"Finally, I called Judy at Bumpers. She says, ‘You’re not going to believe this. This guy is a con artist. He ripped me off for $1,000.’"

McMillan said Jennings had an answer for everything when she questioned him about a different company name on the contract and his use of a Hotmail account when his company had a Yahoo account. The alleged scam artist claimed to be "subcontracting" for Tone Loc and that the different e-mail accounts were because of a "file problem," she said.

By this time, McMillan had sent Jennings a check for $400 to hold the show date. Not long after that, the Red Dog owner got some bad news.

"I got an e-mail from some fictitious person [saying] that Robert Jennings’ father passed away in Italy and he’d flipped out and couldn’t do the show," McMillan said. "[It said] ‘He’s been approved to send you a refund check for the money paid.’"

No refund check materialized and McMillan contacted the Detroit Free Press about the phony artist rep.

Bessone arranged for Tone Loc to perform at the Red Dog Saloon April 11th and at Bumpers April 12th at a reduced fee to both clubs.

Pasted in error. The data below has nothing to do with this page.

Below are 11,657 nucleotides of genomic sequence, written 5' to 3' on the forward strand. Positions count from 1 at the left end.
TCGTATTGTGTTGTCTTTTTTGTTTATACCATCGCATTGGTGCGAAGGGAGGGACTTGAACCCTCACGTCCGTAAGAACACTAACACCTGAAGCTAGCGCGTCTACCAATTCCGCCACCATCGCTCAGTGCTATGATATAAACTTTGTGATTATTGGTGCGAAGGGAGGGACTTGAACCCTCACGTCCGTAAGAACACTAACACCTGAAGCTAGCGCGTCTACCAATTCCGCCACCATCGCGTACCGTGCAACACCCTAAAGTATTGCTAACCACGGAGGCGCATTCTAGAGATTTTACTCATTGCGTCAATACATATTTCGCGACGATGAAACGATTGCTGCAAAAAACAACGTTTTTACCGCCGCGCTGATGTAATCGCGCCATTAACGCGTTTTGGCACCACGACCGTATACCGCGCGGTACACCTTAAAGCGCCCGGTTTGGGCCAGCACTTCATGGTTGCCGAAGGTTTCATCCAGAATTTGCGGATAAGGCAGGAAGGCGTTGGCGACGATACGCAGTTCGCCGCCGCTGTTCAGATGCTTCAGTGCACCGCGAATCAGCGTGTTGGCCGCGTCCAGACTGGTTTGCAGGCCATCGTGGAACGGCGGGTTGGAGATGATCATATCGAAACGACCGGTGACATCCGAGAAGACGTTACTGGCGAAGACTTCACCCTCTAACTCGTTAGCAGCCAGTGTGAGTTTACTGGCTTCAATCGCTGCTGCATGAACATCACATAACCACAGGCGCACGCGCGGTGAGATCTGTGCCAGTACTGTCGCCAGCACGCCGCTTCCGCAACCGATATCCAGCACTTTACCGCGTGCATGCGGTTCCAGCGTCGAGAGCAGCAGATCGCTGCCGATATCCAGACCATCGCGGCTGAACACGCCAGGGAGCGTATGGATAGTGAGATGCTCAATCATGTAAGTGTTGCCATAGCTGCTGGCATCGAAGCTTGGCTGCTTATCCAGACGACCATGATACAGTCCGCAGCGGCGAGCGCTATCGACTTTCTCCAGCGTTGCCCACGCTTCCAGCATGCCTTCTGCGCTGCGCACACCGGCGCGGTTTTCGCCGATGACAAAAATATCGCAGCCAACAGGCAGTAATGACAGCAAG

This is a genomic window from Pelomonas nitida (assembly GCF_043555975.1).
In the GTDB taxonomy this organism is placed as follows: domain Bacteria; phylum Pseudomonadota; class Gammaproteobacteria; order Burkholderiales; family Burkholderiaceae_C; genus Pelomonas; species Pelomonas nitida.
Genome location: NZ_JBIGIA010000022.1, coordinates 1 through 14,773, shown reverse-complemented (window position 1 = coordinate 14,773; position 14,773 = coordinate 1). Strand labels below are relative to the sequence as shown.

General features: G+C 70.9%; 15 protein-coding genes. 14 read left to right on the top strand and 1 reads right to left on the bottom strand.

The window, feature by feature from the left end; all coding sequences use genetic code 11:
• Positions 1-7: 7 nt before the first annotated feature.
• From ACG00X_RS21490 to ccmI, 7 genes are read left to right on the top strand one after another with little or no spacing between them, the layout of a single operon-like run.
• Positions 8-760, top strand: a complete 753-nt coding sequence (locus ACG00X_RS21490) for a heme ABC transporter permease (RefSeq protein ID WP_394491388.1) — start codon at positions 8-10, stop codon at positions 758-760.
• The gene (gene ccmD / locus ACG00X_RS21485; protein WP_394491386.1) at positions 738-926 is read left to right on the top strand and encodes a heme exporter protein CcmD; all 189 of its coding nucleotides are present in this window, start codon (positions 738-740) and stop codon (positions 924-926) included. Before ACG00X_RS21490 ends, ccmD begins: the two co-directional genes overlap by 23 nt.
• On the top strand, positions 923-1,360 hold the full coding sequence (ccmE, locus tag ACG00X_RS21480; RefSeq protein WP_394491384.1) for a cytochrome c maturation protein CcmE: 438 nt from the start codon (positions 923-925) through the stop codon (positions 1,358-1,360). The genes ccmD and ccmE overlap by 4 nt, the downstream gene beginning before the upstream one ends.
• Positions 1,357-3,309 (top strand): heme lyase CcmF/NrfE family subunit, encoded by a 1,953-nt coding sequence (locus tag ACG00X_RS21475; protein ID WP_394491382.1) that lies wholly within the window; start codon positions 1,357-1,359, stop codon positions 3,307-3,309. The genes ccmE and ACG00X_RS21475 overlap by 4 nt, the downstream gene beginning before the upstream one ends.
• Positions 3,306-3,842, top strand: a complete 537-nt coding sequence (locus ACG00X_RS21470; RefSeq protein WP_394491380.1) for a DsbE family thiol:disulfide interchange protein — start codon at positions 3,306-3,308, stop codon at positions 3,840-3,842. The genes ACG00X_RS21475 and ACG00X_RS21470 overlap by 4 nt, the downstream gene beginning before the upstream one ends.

But that wasn’t the end of it.

In March an alleged con artist used the name Tony Wilson to book a May 1st Tone Loc show at The Pub in Harrisburg, Va., for $1,000 plus 30 percent of the ticket sales with a $500 deposit. Owner Bill Royer said that despite his questions about it, Wilson sounded convincing.

"He said he had a show he was trying to book because Tone Loc was going to be in Richmond," Royer told Pollstar. "He proceeded to tell me what he had to offer and said his management team would spend a lot of money on advertising.

"He asked me who I deal with at the local radio station and said he deals with Clear Channel."

Royer, who has booked national acts at his club, said Wilson called him about twice a day during the first week of corresponding and went as far as to have the ad rep at the local radio station build the ads. Royer also said the detailed contract and rider appeared aboveboard.